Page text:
By Tom Brueggemann | Thompson on Hollywood February 24, 2013 at 6:15AM
Six of the nine Oscar Best Picture nominees have already passed the $100 million mark, the highest level since the number was increased from five in 2009. These are the biggest numbers, even with ticket price adjustments, in recent box-office history. A number of factors contributed to the result-- the quality of the films, with studio-financed budgets requiring films with wide audience appeal, apart from any Oscar bonus--but the most significant was the calendar. (See grosses chart below comparing 2012 and 2011.)
The nine nominees (spawning many acting contenders) make a diverse group of films. None were among the top ten grossers released in 2012 and none reached the $200 million mark, which 11 other commercial pictures did. This is a long-term trend --in just three over the previous 10 years were Best Picture nominees among the top grossing films ("Avatar," "Toy Story 3" and "Lord of the Rings: The Return of the King"). And this year, acclaimed mass-audience smashes such as "Skyfall," "The Dark Knight Rises" and "The Avengers" earned just a handful of craft nominations.
Still, the total grosses for the nine nominees have a combined domestic gross of over $920 million, of which more than $250 million has come since they became Oscar finalists. This compares to a total of about $600 million last year, of which only $72 million came between the nominations and the awards.
So what made this year so much better? Here are six reasons:
1. The studios were more aggressive about producing would-be contenders
Historically, the bulk of the top contenders are late-year releases. But studios have priorities, and releasing films at peak periods (like Christmas) with mass appeal that can play at 2,000+ theaters is at the top of the list. Marketing "prestige" films with mass appeal is a tough two-fer to pull off.
This year, starting in November, the majors released a group of films that, coincidentally or not, all were made by directors who had previously made films that won Best Picture and/or won Best Director themselves -- Steven Spielberg, Sam Mendes, Ang Lee, Robert Zemeckis, Kathryn Bigelow, Peter Jackson, Tom Hooper -- an almost unheard of confluence of talent with past box office appeal. All but one of their films was released initially in over 2,000 theaters, rather than platformed liked the majority of top Oscar contenders most years --which is the usual sign of high awrads expectations.
And all of them found commercial success as well as at least favorable consensus reviews. Of the ones from studios that made it into Best Picture, only one ("Zero Dark Thirty") did most of its business after the nominations, suggesting their appeal existed on their own, without the awards being their major marketing hook.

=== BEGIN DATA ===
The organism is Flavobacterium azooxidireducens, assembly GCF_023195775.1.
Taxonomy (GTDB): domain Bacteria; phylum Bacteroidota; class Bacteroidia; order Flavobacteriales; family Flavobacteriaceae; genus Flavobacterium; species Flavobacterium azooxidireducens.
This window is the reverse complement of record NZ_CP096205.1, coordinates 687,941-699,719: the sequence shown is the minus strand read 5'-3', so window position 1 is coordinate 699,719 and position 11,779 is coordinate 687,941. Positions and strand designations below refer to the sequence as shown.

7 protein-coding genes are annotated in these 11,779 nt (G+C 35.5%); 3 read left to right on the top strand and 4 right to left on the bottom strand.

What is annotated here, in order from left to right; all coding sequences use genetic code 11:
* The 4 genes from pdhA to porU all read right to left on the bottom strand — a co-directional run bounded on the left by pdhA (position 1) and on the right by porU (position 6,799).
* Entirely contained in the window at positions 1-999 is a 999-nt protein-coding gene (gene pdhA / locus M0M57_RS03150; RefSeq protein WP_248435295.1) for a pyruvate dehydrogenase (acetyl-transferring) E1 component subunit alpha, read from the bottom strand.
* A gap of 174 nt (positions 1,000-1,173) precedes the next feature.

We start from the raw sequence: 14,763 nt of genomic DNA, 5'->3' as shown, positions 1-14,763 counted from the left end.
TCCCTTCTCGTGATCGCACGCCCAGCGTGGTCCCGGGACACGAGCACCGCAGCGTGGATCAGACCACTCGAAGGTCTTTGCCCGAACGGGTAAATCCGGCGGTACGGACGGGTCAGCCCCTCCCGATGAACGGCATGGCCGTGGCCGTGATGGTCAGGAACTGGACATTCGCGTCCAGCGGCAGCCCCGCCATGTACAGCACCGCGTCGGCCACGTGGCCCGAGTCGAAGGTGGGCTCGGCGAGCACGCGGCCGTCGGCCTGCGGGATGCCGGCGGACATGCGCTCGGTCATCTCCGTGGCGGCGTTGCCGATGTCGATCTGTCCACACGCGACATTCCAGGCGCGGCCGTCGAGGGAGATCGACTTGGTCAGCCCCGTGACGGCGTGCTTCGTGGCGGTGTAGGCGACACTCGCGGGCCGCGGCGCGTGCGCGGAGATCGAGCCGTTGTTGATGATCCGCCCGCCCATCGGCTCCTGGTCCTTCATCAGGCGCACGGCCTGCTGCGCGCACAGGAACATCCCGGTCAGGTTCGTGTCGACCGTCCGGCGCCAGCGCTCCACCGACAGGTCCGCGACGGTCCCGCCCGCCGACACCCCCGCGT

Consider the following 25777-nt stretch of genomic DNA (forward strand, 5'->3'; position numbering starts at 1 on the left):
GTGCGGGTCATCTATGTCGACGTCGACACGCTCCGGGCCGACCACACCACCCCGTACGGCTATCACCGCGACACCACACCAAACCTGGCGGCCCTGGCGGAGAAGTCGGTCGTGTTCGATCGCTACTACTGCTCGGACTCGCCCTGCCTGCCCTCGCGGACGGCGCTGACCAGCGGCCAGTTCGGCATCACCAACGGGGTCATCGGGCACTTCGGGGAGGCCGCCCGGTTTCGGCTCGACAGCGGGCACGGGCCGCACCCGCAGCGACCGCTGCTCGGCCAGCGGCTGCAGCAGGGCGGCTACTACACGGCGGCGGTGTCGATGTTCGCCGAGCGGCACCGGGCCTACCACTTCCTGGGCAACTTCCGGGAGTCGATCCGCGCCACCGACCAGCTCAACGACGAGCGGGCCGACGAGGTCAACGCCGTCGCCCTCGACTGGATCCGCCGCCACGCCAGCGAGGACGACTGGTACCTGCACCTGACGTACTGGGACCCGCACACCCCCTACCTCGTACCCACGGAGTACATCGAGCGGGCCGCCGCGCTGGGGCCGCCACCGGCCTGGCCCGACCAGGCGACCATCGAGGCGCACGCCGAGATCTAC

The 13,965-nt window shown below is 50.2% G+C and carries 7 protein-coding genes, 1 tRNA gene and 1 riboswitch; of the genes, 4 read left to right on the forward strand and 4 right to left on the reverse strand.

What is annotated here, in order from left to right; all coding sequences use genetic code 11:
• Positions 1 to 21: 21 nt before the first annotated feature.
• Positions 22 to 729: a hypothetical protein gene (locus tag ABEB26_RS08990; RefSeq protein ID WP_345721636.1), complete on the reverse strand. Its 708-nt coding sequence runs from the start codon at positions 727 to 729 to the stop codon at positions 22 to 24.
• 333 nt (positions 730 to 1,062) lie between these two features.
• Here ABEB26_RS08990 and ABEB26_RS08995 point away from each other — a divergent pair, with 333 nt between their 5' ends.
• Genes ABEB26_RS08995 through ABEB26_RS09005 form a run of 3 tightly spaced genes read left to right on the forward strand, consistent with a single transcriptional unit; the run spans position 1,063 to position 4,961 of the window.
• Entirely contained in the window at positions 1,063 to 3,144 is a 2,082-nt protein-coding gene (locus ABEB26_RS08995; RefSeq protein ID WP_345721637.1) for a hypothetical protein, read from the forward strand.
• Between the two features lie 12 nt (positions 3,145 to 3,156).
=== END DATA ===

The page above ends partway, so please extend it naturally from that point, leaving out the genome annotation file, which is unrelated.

The studio hook is a critical factor this year. A low-budget indie nominee can be a success at $25 million, while a studio film usually doesn't get made without the expectation of a chance at grossing far more. So the total gross this year comes simply because of where many of the nominees were generated.
The increased grosses come from films that on the whole had higher production budgets. Four of this year's nine cost more than $60 million to make, compared to only two last year. And one of those two, "Hugo" (as disappointment in relation to cost) accounted for nearly half of the total production or acquisition cost of all of last year's nominees. Higher grosses are to be assumed (or at least hoped for) for films that cost more to make in the first place, and these costs of course cut down on the increased profit that they make, even with their Oscar boost.
2. More films came out later this year than usual
Seven of the nine nominees were released in November and December, and with their initial success, all were still legitimately playing in theaters both during the prime Thanksgiving (for the earlier films) and later Christmas playtimes, helping elevate their grosses. And three of them were wide-release films that initially entered the market in two cases ("Les Miserables" and "Django Unchained") with their third weekends coinciding with the nominations, and one ("Zero Dark Thirty") which timed its initial wide break at that time as well.
This meant that more of the gross naturally came during Oscar season, as well as a good portion after the nominations. And, of course, the awards publicity does help get audiences in to see the films. But even in the case of "Silver Linings Playbook" -- a November release that gradually added theaters, hitting its maximum late in the game [- it is likely that an early wide playoff would have resulted in a reasonably similar gross. The difference with the later expansion is that this film managed to hit its stride with the public during the peak of the campaigning, which Weinstein had hoped would add to its chances for top awards.
3. The earlier nomination announcements enhanced grosses
By two weeks, this was the earliest ever date for nominees to be named. The rest of the calendar -- the cutoff date for being released to be eligible, getting films in theaters by Christmas -- didn't change. But the date on which the impact of nominations occurred came much earlier, enhancing their impact and likely to some extent helping all the films involved. With the films newer -- with the result that they are in more theaters still, have less competition from newer non-award related releases -- all helped add to these films' grosses.